Garden Space: Grow These Herbs to Attract Birds, Butterflies and Hummingbirds

Add these plants to your garden to attract hummingbirds and butterflies.

| August/September 2007

  • This garden is designed to draw visitors of the avian persuasion.
    Illustration by Gayle Ford

Parsley (Petroselinum crispum). Plant lots of this useful biennial, both the flat-leaved and curly varieties, in full sun to part shade, and let it reseed itself from year to year. It will reach about 18 inches tall. If you’re a patient gardener, you can grow it from seed; others can start with a purchased plant.

Dill (Anethum graveolens). This reseeding annual will grow to about 3 feet. Sow seed in full sun in the spot where it is to grow—it has a taproot and doesn’t transplant well.

Milkweed (Asclepias tuberosa). This hardy perennial, also called butterfly weed, will reach about 2 feet and show off brilliant orange or red flowers. Grow it in full sun.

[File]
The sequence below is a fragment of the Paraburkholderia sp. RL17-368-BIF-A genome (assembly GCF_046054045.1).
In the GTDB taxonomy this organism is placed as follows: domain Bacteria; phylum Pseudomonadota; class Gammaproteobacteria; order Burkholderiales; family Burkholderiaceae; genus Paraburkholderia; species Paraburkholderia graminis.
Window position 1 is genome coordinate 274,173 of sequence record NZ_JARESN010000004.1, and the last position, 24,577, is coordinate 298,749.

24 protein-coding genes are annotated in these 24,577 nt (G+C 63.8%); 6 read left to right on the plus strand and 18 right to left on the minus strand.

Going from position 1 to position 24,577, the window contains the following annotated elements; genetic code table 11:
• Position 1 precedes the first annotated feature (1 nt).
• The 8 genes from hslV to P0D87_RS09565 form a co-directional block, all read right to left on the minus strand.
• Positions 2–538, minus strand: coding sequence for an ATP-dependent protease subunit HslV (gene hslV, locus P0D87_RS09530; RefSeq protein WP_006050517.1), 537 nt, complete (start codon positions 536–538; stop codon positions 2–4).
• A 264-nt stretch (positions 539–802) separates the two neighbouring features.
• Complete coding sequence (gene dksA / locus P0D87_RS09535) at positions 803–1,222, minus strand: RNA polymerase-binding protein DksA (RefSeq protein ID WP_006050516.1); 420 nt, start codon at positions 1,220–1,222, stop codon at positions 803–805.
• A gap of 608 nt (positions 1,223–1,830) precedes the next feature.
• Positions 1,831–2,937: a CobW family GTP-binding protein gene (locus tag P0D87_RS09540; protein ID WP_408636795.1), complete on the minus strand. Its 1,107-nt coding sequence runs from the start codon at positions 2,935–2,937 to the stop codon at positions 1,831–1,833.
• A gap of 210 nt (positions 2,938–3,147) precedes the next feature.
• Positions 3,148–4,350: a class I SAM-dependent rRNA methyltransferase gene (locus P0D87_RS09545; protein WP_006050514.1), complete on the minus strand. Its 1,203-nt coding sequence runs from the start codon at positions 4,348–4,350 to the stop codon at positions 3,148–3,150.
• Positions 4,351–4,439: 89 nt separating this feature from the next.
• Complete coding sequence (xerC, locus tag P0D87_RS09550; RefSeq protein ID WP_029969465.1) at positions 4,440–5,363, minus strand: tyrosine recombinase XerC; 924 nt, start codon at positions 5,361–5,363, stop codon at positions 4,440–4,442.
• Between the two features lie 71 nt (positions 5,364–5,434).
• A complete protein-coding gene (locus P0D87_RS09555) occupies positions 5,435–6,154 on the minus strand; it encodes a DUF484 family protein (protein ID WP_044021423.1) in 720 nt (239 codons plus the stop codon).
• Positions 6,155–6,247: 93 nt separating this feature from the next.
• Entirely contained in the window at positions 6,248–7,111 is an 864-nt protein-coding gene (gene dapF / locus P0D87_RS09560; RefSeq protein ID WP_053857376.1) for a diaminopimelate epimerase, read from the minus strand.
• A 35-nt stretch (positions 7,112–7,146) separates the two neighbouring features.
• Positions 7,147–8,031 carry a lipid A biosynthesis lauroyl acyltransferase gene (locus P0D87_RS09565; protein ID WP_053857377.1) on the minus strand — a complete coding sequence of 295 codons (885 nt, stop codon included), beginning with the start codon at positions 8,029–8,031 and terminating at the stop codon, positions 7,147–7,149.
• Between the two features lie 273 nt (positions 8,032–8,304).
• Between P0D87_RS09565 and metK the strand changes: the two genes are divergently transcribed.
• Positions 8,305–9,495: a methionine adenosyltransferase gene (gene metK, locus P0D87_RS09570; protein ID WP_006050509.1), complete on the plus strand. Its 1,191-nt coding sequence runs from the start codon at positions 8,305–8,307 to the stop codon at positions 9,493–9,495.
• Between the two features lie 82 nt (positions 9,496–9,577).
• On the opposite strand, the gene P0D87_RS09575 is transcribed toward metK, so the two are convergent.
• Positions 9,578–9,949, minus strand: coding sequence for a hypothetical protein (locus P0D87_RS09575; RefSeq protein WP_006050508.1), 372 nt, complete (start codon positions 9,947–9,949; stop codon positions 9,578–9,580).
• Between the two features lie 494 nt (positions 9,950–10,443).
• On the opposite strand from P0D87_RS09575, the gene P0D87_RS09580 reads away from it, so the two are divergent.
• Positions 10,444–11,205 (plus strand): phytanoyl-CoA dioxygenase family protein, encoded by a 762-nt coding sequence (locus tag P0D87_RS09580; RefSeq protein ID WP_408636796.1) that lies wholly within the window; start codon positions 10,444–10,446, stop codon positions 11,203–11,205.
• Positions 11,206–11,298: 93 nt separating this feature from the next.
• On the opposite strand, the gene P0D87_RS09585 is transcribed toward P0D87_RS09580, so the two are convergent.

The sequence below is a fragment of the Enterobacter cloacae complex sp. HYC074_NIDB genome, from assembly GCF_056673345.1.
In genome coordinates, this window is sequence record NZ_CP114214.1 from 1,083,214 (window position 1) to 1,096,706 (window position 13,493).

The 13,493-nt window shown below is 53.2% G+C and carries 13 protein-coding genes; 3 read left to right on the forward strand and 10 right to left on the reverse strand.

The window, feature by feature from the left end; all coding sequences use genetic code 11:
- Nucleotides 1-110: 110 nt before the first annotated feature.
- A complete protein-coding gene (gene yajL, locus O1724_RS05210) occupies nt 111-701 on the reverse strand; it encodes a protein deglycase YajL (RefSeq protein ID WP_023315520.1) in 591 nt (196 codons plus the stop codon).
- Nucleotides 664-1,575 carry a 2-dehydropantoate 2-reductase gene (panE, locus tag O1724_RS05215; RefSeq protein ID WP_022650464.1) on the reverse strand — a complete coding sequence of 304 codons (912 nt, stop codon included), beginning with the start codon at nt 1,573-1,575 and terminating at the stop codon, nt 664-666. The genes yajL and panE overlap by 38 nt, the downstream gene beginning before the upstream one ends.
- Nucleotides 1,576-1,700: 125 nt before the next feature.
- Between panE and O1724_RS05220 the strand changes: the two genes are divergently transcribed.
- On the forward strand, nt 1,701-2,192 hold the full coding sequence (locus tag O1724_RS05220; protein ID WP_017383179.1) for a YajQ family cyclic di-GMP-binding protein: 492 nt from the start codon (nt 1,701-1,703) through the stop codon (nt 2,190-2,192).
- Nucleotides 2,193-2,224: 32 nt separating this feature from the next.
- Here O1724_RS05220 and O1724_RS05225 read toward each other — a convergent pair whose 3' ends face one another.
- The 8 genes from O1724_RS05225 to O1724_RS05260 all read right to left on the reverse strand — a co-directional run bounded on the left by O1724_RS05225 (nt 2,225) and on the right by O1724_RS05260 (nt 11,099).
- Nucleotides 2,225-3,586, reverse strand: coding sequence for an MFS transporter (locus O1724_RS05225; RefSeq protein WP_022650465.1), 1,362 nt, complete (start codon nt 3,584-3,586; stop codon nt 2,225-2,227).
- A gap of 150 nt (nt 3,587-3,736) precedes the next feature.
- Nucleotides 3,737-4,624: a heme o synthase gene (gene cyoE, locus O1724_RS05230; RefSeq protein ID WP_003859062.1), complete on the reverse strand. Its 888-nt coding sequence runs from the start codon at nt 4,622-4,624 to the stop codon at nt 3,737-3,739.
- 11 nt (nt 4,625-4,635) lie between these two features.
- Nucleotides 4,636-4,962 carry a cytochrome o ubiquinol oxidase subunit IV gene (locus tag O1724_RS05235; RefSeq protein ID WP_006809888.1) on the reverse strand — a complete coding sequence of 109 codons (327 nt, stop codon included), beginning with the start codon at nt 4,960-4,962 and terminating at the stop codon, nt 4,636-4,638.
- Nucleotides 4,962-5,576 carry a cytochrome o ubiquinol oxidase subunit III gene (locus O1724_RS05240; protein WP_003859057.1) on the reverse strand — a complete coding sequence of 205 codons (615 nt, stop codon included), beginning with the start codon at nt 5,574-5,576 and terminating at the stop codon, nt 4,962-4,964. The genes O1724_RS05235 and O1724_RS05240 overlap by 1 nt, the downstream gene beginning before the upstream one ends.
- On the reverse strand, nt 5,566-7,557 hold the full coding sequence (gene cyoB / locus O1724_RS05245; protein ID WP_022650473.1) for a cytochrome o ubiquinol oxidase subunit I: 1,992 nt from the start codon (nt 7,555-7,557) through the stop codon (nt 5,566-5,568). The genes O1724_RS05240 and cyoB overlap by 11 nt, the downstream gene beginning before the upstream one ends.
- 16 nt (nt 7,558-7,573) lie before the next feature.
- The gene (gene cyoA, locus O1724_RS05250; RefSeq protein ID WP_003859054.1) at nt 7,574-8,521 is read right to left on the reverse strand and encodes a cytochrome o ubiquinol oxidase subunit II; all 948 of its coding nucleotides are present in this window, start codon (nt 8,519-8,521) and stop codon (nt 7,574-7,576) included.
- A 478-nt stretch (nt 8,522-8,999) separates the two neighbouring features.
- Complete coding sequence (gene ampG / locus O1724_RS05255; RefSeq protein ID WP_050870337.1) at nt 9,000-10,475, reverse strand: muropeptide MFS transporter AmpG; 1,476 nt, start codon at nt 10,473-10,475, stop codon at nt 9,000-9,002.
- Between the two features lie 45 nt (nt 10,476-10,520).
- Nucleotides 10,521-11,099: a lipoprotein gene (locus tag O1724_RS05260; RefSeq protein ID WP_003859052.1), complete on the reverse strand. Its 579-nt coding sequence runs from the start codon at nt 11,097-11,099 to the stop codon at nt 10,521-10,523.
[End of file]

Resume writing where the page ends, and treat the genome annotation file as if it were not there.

Passionflower (Passiflora incarnata). Hardy to Zone 7, this flowering vine can grow in partial afternoon shade and starts easily from cutting or seed. Grow it on a fence or let it scramble across an open area.

Rue (Ruta graveolens). This hardy perennial grows in 3-foot mounds and stays green through the winter. It can be started from seed, cutting or a division from a friend’s garden. Caution: Some people get a rash from handling the leaves.

Artemisia (Artemisia ‘Powis Castle’ or ‘Valerie Finnis’). This hardy perennial forms a lovely silvery mound in the garden, to about 2 ½ feet. Start it from cuttings or division and avoid the more aggressive artemisias, such as ‘Silver King’.

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